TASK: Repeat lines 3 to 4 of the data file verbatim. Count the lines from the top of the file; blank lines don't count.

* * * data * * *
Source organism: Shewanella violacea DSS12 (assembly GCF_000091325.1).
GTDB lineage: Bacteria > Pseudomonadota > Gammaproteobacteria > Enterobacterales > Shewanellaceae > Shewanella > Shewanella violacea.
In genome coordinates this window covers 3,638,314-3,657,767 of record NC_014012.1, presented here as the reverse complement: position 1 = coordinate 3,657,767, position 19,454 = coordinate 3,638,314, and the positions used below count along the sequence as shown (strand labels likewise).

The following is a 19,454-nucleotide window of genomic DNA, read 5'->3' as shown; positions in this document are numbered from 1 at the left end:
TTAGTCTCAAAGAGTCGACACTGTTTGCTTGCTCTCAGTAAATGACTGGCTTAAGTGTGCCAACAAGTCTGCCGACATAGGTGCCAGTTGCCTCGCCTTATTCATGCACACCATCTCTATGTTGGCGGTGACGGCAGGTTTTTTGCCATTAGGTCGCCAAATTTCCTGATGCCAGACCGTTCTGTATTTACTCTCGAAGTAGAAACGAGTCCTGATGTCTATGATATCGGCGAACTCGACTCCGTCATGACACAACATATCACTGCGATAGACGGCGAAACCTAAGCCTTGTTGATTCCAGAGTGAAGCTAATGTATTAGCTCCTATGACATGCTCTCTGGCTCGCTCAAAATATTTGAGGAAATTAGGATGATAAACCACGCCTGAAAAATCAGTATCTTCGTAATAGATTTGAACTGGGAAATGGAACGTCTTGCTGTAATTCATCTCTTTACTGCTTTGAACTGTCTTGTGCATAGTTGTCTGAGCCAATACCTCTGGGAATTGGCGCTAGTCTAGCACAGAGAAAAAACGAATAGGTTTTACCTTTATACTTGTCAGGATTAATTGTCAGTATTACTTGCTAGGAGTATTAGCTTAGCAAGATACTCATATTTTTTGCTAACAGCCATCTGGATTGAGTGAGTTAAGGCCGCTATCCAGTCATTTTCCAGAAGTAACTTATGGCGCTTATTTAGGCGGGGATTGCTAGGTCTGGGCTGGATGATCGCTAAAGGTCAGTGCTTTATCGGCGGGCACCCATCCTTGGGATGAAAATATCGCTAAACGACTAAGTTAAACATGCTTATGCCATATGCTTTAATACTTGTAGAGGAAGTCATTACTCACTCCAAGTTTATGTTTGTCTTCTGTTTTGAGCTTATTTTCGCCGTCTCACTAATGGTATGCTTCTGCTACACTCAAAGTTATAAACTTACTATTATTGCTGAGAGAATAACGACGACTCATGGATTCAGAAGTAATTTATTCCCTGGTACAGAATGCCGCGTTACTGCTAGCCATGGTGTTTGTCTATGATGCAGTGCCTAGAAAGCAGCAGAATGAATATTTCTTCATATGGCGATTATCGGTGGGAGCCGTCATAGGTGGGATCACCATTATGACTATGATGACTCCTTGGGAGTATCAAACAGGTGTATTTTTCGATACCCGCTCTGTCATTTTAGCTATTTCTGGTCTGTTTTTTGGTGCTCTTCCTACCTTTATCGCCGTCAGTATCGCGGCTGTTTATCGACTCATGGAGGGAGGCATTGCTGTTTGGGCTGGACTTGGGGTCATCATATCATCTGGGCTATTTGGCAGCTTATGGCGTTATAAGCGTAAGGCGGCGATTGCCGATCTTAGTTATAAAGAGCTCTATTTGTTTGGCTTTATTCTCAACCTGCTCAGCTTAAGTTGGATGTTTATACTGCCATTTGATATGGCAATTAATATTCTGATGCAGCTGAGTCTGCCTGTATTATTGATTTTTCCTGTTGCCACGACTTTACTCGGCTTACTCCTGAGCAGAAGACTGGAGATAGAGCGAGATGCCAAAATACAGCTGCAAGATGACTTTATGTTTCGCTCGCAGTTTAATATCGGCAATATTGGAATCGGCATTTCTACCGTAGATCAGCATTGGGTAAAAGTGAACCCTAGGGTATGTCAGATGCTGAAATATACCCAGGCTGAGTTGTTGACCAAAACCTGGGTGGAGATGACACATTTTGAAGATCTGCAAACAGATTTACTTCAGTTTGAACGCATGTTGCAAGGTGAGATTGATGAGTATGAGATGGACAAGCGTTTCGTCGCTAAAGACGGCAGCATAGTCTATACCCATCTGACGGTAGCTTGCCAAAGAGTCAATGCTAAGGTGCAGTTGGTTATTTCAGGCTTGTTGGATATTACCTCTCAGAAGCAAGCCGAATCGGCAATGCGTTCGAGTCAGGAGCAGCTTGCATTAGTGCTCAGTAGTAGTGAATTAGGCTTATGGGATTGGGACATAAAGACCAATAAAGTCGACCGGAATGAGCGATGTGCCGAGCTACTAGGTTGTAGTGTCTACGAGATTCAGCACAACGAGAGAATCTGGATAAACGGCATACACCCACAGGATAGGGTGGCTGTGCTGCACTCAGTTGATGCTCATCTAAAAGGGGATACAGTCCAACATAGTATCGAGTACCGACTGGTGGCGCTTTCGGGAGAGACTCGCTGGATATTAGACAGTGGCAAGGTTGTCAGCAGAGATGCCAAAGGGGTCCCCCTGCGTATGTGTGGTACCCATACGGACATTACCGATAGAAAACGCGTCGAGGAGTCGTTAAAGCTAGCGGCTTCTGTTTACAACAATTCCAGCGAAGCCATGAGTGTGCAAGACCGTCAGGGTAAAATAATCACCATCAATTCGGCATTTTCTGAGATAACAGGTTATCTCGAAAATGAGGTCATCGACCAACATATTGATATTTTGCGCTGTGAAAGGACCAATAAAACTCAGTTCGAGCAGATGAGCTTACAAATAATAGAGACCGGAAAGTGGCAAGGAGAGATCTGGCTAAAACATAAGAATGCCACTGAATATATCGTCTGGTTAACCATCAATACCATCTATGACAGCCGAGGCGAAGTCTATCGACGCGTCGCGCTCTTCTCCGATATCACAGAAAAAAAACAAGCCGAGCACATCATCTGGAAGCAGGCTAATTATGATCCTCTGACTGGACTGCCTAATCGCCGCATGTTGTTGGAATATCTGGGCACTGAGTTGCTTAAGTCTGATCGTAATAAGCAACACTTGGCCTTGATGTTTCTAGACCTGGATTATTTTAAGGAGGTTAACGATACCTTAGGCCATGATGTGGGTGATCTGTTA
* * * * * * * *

In genome coordinates this window covers 3,638,314-3,657,767 of record NC_014012.1, presented here as the reverse complement: position 1 = coordinate 3,657,767, position 19,454 = coordinate 3,638,314, and the positions used below count along the sequence as shown (strand labels likewise).

The following is a 19,454-nucleotide window of genomic DNA, read 5'->3' as shown; positions in this document are numbered from 1 at the left end: